North Korea: Press Release-Update from the P5 Project Leadership Team

Further update about the P5 Project by the Intrepid Dx Group, follow the new Press-release:

news_2_2“P5 Project Team members Paul Ewing-N6PSE and David Flack-AH6HY have just returned from their extensive travels throughout the DPRK. Total distance covered was from Panmunjom at the DMZ in the South to Sonbong in the North, bordering China and Russia. Paul and David are among the first Western travelers to be allowed to enter the DPRK from Namyang and later exiting from Wonjong back into China.

The purpose of the visit was to meet with DPRK Government Representatives in Pyongyang and to survey and assess various potential Dxpedition venues throughout the country. Particular attention was paid to terrain and the availability of reliable power.

We are making further refinements to our proposals for a major Dxpedition. We will continue to communicate with the Ministry of Foreign Affairs and the Ministry of Posts and Telecommunications to further refine our proposals. Our goals are to provide a much needed P5 contact to the entire amateur radio community world-wide.

news_2_3We also enjoyed visits to several schools and we enjoyed the conversations that we had with the school children. We also were able to visit various factories throughout the country. Plans for a 2nd visit to the DPRK are already underway.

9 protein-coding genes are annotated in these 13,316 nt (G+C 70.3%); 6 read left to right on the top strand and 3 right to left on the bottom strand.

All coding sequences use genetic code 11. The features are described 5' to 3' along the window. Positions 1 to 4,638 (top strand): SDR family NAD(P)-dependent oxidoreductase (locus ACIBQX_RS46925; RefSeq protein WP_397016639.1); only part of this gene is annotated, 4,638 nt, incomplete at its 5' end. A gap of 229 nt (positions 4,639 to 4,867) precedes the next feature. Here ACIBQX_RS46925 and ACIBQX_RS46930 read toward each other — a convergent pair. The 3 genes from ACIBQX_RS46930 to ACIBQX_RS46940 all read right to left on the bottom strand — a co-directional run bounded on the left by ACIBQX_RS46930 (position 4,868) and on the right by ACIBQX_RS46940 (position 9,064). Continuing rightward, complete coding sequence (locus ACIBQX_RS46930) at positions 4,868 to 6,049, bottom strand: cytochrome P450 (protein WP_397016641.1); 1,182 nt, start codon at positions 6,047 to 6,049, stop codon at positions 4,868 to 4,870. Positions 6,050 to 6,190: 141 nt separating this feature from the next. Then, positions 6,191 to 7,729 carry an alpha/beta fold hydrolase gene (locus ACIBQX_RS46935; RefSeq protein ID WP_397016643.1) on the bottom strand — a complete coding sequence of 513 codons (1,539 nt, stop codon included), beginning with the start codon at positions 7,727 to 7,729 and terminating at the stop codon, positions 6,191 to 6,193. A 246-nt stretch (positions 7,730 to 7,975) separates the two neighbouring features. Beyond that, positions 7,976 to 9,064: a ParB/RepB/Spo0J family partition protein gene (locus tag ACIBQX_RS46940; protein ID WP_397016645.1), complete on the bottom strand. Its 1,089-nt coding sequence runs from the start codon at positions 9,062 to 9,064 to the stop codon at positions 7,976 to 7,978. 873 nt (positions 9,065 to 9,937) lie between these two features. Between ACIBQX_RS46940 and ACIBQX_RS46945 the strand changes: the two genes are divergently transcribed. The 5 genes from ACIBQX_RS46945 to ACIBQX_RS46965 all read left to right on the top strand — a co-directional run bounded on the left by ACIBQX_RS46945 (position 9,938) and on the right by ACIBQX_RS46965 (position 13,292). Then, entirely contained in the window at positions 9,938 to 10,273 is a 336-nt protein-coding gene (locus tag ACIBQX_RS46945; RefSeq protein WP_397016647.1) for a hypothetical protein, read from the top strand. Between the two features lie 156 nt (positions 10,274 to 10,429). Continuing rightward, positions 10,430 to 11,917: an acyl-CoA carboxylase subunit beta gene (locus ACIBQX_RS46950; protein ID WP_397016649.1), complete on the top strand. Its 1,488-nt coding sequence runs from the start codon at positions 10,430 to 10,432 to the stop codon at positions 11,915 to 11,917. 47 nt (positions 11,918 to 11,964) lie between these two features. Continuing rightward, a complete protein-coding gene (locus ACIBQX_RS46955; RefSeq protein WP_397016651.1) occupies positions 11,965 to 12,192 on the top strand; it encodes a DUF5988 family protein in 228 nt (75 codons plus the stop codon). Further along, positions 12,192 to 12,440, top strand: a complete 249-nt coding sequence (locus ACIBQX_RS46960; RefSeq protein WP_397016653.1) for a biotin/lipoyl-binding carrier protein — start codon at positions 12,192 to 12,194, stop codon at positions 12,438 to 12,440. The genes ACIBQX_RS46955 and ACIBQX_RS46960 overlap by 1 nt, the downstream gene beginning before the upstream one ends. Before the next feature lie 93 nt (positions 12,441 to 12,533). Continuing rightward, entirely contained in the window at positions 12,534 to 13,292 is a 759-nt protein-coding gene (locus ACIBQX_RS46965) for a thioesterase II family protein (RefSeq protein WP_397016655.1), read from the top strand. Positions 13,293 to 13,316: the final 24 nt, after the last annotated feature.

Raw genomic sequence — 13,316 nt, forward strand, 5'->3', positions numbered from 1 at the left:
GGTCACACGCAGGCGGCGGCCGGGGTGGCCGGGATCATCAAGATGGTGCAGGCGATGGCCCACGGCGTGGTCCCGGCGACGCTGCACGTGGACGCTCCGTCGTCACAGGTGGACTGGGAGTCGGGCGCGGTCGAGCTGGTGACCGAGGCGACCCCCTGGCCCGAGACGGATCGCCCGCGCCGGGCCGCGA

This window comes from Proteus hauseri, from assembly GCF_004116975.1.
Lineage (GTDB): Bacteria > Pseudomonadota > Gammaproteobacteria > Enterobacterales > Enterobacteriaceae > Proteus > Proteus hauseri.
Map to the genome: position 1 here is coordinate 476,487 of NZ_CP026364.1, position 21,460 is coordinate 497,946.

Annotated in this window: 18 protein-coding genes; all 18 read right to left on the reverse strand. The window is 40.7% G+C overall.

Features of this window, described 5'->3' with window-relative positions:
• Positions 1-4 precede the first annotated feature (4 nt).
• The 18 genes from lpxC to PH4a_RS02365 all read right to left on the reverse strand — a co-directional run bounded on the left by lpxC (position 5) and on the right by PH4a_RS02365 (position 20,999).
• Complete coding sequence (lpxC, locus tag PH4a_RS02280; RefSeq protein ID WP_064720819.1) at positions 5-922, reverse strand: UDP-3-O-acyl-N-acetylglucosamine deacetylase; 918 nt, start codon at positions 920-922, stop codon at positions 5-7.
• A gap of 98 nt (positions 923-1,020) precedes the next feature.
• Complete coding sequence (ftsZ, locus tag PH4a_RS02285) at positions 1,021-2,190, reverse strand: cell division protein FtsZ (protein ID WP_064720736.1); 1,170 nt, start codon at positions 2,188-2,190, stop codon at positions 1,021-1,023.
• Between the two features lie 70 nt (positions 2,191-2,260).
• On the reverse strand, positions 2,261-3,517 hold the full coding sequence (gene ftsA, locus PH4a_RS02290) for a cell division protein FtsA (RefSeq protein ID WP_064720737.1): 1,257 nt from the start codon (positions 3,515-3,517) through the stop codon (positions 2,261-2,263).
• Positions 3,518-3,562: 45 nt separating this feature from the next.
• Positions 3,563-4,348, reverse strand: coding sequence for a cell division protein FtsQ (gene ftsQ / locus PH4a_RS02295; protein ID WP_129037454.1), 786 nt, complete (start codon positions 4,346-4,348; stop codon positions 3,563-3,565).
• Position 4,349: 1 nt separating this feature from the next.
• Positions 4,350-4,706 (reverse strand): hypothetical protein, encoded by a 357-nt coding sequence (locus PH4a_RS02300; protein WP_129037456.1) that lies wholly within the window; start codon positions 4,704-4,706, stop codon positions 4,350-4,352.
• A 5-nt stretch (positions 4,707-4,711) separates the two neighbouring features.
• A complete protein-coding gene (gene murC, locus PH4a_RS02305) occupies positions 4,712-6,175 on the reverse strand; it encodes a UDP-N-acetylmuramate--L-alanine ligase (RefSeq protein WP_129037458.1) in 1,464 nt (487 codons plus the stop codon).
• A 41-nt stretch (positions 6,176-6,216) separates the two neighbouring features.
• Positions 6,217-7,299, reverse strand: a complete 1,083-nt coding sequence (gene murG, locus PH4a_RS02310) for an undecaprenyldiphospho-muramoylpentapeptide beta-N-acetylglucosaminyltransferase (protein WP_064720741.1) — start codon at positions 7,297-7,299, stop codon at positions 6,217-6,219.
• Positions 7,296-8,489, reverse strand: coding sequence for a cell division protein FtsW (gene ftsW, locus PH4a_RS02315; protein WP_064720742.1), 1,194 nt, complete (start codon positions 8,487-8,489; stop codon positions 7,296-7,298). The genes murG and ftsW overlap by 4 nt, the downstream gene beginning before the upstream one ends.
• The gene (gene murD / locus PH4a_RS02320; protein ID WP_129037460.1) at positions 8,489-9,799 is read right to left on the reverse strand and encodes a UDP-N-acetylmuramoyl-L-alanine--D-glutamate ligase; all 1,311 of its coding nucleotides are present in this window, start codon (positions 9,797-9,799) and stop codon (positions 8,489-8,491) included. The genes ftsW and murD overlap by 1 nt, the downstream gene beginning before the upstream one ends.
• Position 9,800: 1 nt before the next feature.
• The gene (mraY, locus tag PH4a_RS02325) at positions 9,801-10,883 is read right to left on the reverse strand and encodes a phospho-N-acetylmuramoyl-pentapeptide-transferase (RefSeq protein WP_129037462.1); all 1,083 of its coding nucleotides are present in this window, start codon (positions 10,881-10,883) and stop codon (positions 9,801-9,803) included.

We are very pleased at this time to announce our partnership with the Chinese Amateur Radio Community and their involvement in the P5 Project. We have invited Fan Bin-BA1RB to join the P5 Project Leadership Team and to represent the Chinese Radio Amateur Community in our project.

Thank you,

The P5 Project Leadership Team



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2 Responses to "North Korea: Press Release-Update from the P5 Project Leadership Team"

  1. IZ4AKS says:

    Here a very interesting blog on a trip to DPRK (P5) using an officially closed for foreigners route –>

  2. Hamza says:

    Actually we only spent about half the time in Pyongyang. The rest of the time was spent in places like Wonsan / Hamhung, a beach rresot out in the middle of nowhere, etc. More of our interaction with locals happened beyond Pyongyang. Not only could we look people in the eye but our guides had no problems with showing us everything. We saw really bad poverty, people picking for grubs to eat out of the soil, and malnourished soldiers. Maybe now the place is a lot more open than before, or we were just lucky. My assumption is that the country is a lot more comfortable with tourists, and they want to promote more open tourism so they can make more revenue. Our guide told me at the end her favorite part of the trip was how we went out of our way to play with children on the street. They helped facilitate that type of stuff versus prevent it.

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